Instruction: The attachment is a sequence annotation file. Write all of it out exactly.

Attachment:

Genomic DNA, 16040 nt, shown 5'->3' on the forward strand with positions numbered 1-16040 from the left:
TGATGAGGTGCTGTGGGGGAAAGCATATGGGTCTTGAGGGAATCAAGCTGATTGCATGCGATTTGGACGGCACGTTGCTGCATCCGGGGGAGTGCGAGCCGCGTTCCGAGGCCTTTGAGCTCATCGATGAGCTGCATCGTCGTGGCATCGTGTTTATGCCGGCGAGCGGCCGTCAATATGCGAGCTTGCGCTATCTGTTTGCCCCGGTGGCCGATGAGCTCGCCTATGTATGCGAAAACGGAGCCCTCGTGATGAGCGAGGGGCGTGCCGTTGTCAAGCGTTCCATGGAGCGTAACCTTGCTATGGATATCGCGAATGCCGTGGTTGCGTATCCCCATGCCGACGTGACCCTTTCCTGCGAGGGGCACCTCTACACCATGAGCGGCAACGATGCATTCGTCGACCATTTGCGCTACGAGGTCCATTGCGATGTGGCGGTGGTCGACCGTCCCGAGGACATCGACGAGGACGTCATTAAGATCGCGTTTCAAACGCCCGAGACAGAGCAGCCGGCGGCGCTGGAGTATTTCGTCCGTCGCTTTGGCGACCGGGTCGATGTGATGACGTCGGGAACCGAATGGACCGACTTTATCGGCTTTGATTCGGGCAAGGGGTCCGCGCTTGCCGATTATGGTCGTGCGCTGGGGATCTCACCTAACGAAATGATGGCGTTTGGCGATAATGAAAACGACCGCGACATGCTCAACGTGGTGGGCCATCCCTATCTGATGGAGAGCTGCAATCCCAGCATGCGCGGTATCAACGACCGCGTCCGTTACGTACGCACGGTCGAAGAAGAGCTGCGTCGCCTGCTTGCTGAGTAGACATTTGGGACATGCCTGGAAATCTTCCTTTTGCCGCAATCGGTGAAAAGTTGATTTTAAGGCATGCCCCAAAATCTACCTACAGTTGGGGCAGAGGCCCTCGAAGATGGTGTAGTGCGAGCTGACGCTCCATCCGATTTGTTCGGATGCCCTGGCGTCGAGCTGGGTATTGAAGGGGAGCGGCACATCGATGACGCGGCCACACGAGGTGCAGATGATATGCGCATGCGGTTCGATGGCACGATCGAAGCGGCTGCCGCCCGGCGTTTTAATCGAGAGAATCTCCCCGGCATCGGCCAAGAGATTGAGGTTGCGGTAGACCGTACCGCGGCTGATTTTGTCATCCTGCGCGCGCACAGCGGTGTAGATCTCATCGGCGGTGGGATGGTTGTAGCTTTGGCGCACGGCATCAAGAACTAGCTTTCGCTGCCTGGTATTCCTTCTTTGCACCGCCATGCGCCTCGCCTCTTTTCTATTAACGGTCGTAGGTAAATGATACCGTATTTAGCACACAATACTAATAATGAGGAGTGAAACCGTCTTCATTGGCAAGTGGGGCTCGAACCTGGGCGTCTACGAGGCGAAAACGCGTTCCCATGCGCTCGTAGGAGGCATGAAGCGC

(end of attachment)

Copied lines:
Genomic DNA, 16040 nt, shown 5'->3' on the forward strand with positions numbered 1-16040 from the left:
TGATGAGGTGCTGTGGGGGAAAGCATATGGGTCTTGAGGGAATCAAGCTGATTGCATGCGATTTGGACGGCACGTTGCTGCATCCGGGGGAGTGCGAGCCGCGTTCCGAGGCCTTTGAGCTCATCGATGAGCTGCATCGTCGTGGCATCGTGTTTATGCCGGCGAGCGGCCGTCAATATGCGAGCTTGCGCTATCTGTTTGCCCCGGTGGCCGATGAGCTCGCCTATGTATGCGAAAACGGAGCCCTCGTGATGAGCGAGGGGCGTGCCGTTGTCAAGCGTTCCATGGAGCGTAACCTTGCTATGGATATCGCGAATGCCGTGGTTGCGTATCCCCATGCCGACGTGACCCTTTCCTGCGAGGGGCACCTCTACACCATGAGCGGCAACGATGCATTCGTCGACCATTTGCGCTACGAGGTCCATTGCGATGTGGCGGTGGTCGACCGTCCCGAGGACATCGACGAGGACGTCATTAAGATCGCGTTTCAAACGCCCGAGACAGAGCAGCCGGCGGCGCTGGAGTATTTCGTCCGTCGCTTTGGCGACCGGGTCGATGTGATGACGTCGGGAACCGAATGGACCGACTTTATCGGCTTTGATTCGGGCAAGGGGTCCGCGCTTGCCGATTATGGTCGTGCGCTGGGGATCTCACCTAACGAAATGATGGCGTTTGGCGATAATGAAAACGACCGCGACATGCTCAACGTGGTGGGCCATCCCTATCTGATGGAGAGCTGCAATCCCAGCATGCGCGGTATCAACGACCGCGTCCGTTACGTACGCACGGTCGAAGAAGAGCTGCGTCGCCTGCTTGCTGAGTAGACATTTGGGACATGCCTGGAAATCTTCCTTTTGCCGCAATCGGTGAAAAGTTGATTTTAAGGCATGCCCCAAAATCTACCTACAGTTGGGGCAGAGGCCCTCGAAGATGGTGTAGTGCGAGCTGACGCTCCATCCGATTTGTTCGGATGCCCTGGCGTCGAGCTGGGTATTGAAGGGGAGCGGCACATCGATGACGCGGCCACACGAGGTGCAGATGATATGCGCATGCGGTTCGATGGCACGATCGAAGCGGCTGCCGCCCGGCGTTTTAATCGAGAGAATCTCCCCGGCATCGGCCAAGAGATTGAGGTTGCGGTAGACCGTACCGCGGCTGATTTTGTCATCCTGCGCGCGCACAGCGGTGTAGATCTCATCGGCGGTGGGATGGTTGTAGCTTTGGCGCACGGCATCAAGAACTAGCTTTCGCTGCCTGGTATTCCTTCTTTGCACCGCCATGCGCCTCGCCTCTTTTCTATTAACGGTCGTAGGTAAATGATACCGTATTTAGCACACAATACTAATAATGAGGAGTGAAACCGTCTTCATTGGCAAGTGGGGCTCGAACCTGGGCGTCTACGAGGCGAAAACGCGTTCCCATGCGCTCGTAGGAGGCATGAAGCGC